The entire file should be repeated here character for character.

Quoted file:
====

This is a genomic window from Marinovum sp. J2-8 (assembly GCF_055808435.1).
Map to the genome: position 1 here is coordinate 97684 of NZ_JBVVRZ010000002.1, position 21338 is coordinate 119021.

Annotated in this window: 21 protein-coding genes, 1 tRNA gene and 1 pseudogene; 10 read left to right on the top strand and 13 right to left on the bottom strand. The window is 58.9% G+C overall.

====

This is a genomic window from Marinovum sp. J2-8 (assembly GCF_055808435.1).
Map to the genome: position 1 here is coordinate 97684 of NZ_JBVVRZ010000002.1, position 21338 is coordinate 119021.

Annotated in this window: 21 protein-coding genes, 1 tRNA gene and 1 pseudogene; 10 read left to right on the top strand and 13 right to left on the bottom strand. The window is 58.9% G+C overall.